Sometimes it takes the simplest things in life to make you happy. Our departure from Refugio came courtesy of an aggravatingly rolly night at anchor, waking up from storm nightmares at 1am to be greeted on the radio by a foreboding 3 day long small craft advisory/ gale warning from NOAA, followed by a confusingly calm morning when we made our way to Santa Barbara harbor, where we knew we would be safe and comfortable for the duration of our stay. At $38 a day, spending 2 nights docked for something we usually get free on our tiny budget was a bit of a splurge, but we vowed to be back out at anchor as soon as possible, after some good nights of sleep.
The most outstanding feature of Santa Barbara is its Spanish Colonial Revival architecture, adopted as the official civic architectural style in honor of the town’s Hispanic heritage. Red tiled roofs, rounded features and painted tile work are complimented in the warm sun by a generous assortment of lush plants and courtyards where parched birds drink from burbling fountains. State street is the main tourist district here, where heritage style buildings are filled with restaurants, bars and clothing stores. We had some ice cream at McConnells, reputed to be the best ice creamery in California, and some wood fired pizza at Persona, which won an award in Italy. Not having tasted every ice cream and pizza in California or Italy, we can’t say for sure if they are the best, but we did enjoy our food. Those that like their drinks hard will also be happy to know that Santa Barbara is well known for its craft beers and wines, especially pinot noir, a wine that is difficult to make well.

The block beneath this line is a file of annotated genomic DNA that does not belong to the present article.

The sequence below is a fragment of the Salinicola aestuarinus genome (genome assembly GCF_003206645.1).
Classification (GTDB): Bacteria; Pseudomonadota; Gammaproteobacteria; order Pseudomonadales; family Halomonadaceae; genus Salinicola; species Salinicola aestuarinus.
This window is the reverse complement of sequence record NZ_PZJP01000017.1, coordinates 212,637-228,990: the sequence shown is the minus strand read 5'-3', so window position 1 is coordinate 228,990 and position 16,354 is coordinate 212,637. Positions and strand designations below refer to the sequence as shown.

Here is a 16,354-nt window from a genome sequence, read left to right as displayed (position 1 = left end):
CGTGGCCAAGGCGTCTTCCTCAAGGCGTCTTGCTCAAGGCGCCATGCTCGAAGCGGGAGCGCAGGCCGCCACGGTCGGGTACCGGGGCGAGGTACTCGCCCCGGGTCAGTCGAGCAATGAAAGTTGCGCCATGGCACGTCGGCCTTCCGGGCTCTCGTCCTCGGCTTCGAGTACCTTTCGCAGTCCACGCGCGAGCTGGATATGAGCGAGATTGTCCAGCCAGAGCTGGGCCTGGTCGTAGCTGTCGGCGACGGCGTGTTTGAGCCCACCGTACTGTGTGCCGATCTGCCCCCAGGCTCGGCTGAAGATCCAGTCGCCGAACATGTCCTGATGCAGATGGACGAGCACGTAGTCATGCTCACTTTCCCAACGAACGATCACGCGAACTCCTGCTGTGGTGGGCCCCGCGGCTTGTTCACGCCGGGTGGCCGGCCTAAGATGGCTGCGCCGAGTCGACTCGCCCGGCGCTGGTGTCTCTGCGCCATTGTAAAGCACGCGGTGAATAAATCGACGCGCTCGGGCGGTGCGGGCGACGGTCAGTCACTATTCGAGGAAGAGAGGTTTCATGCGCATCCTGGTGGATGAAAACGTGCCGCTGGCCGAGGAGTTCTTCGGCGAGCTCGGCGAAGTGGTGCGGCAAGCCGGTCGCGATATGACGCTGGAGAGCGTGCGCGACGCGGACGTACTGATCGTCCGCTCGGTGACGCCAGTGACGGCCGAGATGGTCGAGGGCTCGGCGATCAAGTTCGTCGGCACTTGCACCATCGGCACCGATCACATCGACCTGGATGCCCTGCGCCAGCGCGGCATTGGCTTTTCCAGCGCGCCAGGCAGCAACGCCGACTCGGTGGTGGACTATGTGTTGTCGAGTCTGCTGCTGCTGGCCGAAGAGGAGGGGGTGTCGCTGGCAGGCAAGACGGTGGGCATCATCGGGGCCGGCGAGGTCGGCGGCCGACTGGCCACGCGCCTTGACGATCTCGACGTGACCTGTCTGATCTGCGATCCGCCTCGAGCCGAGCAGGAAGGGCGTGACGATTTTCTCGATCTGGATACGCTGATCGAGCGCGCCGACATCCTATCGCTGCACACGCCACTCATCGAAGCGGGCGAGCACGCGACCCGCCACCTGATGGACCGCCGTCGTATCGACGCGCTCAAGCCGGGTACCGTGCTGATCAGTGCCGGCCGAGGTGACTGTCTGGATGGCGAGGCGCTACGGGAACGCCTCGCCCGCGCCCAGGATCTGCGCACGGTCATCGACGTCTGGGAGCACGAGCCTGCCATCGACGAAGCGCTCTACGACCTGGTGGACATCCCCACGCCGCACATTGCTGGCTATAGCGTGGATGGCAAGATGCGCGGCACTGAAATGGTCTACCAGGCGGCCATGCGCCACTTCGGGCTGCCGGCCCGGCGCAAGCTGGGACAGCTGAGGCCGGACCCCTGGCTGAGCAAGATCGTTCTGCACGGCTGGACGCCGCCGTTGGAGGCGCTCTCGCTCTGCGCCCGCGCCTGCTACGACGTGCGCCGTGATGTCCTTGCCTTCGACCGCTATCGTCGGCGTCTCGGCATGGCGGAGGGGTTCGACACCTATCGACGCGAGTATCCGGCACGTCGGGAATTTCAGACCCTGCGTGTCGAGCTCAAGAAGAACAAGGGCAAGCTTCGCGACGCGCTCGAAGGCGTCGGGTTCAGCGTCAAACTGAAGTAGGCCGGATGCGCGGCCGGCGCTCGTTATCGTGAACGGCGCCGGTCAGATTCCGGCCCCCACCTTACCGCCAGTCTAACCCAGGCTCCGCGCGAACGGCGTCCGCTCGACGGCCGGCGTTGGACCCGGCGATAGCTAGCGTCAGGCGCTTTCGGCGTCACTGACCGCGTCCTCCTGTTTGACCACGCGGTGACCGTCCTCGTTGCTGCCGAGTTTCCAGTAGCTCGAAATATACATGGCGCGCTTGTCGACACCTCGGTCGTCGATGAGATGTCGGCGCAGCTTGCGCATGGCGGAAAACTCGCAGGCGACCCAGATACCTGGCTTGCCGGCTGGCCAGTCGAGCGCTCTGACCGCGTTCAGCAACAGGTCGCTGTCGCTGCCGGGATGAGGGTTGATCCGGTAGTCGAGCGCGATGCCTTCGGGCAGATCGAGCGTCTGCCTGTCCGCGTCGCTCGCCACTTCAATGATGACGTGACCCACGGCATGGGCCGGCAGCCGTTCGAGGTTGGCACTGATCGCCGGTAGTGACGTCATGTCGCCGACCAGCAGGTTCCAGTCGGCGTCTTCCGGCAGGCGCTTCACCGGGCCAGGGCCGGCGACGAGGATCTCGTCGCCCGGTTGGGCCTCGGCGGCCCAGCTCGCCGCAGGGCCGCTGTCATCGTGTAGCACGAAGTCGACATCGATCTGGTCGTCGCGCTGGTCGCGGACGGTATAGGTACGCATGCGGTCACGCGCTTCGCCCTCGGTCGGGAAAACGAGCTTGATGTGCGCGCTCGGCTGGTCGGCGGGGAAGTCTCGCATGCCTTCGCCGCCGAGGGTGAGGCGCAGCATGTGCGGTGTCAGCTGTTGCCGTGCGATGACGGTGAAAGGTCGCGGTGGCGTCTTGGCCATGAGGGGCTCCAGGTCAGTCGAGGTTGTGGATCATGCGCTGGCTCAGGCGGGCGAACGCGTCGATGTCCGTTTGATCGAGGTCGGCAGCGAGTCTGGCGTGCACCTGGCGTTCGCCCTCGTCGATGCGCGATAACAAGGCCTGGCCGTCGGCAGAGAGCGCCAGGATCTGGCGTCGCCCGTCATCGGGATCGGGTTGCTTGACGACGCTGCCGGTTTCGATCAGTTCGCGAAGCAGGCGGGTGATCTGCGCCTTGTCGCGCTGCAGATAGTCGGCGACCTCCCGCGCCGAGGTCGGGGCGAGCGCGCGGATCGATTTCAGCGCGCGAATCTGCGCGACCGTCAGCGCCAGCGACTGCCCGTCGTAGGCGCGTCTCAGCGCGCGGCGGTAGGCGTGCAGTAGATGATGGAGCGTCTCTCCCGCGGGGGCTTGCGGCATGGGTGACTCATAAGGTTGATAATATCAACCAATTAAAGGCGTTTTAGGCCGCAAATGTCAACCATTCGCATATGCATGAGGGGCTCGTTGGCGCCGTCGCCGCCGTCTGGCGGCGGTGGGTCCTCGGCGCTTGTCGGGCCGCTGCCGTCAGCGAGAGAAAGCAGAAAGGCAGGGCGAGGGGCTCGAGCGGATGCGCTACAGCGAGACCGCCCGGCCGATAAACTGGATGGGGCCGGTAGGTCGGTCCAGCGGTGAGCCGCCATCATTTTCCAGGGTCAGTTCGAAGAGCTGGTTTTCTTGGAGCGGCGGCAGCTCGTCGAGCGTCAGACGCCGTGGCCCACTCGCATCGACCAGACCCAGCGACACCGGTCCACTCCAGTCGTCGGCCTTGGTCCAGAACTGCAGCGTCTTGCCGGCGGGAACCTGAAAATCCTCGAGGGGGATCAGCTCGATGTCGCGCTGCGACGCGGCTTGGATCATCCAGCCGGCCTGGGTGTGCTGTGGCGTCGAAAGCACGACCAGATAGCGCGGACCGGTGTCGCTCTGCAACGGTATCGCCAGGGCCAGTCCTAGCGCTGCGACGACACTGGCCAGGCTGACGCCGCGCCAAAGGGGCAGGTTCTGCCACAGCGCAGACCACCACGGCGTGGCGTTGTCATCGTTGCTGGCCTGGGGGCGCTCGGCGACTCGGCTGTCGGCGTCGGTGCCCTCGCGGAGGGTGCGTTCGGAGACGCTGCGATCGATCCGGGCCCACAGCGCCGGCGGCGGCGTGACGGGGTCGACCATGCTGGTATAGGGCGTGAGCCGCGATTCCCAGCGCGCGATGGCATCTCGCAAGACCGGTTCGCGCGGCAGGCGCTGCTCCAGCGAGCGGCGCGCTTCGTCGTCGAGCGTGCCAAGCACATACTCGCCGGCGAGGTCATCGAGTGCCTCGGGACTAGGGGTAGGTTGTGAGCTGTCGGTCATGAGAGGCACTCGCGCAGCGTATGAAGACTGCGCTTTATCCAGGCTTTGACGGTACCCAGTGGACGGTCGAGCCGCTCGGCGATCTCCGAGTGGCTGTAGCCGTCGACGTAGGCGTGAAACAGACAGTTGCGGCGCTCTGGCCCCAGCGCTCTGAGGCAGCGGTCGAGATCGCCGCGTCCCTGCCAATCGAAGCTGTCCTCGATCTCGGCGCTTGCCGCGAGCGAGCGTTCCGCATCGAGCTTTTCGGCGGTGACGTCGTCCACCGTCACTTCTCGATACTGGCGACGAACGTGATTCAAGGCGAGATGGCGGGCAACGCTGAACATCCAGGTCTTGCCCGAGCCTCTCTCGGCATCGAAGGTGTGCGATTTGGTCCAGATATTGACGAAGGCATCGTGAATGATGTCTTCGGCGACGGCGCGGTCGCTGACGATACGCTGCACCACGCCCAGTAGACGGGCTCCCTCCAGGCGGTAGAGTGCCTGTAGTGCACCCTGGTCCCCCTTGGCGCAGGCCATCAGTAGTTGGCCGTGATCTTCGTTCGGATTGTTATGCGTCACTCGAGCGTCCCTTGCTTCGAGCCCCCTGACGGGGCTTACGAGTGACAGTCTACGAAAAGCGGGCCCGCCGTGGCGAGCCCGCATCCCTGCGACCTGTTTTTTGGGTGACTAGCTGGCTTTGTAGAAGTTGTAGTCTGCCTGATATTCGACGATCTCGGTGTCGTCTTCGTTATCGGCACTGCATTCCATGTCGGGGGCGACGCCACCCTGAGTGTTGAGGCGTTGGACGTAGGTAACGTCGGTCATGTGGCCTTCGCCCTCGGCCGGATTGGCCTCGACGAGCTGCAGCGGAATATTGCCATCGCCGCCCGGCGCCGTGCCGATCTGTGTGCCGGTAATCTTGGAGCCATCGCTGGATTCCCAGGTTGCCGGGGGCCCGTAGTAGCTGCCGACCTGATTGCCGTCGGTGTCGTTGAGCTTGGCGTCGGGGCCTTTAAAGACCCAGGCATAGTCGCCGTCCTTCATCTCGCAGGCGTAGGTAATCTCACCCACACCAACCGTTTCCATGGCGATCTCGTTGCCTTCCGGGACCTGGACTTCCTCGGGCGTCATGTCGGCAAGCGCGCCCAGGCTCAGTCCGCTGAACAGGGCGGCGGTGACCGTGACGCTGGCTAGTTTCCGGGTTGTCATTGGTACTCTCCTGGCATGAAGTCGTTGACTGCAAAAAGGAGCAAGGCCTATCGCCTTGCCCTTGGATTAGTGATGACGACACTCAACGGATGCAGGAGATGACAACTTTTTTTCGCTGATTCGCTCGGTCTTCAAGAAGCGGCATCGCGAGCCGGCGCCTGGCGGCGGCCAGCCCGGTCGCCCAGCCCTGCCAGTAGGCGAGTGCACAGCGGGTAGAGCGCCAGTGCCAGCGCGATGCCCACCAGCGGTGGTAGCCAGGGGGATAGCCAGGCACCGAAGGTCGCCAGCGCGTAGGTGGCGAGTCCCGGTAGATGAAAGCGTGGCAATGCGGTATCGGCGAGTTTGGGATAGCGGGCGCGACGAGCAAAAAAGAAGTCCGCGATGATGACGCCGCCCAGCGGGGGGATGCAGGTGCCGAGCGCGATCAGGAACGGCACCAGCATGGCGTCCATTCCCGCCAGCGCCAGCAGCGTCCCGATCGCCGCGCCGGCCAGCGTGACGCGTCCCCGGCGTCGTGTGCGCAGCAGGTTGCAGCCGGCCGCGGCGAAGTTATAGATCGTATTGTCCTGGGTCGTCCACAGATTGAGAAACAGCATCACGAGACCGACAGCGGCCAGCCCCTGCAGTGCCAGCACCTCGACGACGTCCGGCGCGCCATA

One of the prettiest buildings in this town might have a boring name; the Santa Barbara County Courthouse, but seeing it for yourself, you’d understand why on this nondescript weekday, we found 5 couples simultaneously having their wedding photos taken all around the building. It boasts an 85 foot clock tower which offers a panoramic view of Santa Barbara, with the Santa Ynez mountains to the north and the Santa Barbara channel to the south.
2 1/2 miles north of our anchorage lies the Old Misssion of Santa Barbara, built in 1786 and home to a community of Franciscan friars. Now the namesake of the city of Santa Barbara, it was named after the legend of Saint Barbara, a girl who was beheaded by her father for following the Christian Faith.
Back on Monsoon, we have officially stopped using the heater at night; we are far enough south that it is no longer cold enough to need one. Walking along the streets of Santa Barbara one day, a local sees us taking a photograph of the buildings, and says “Welcome to the most beautiful town in the world”. Why, we ask. “Just look at this weather. We have 1 week of summer and 1 week of winter a year, and then it is spring the rest of the time. Enjoy your stay.”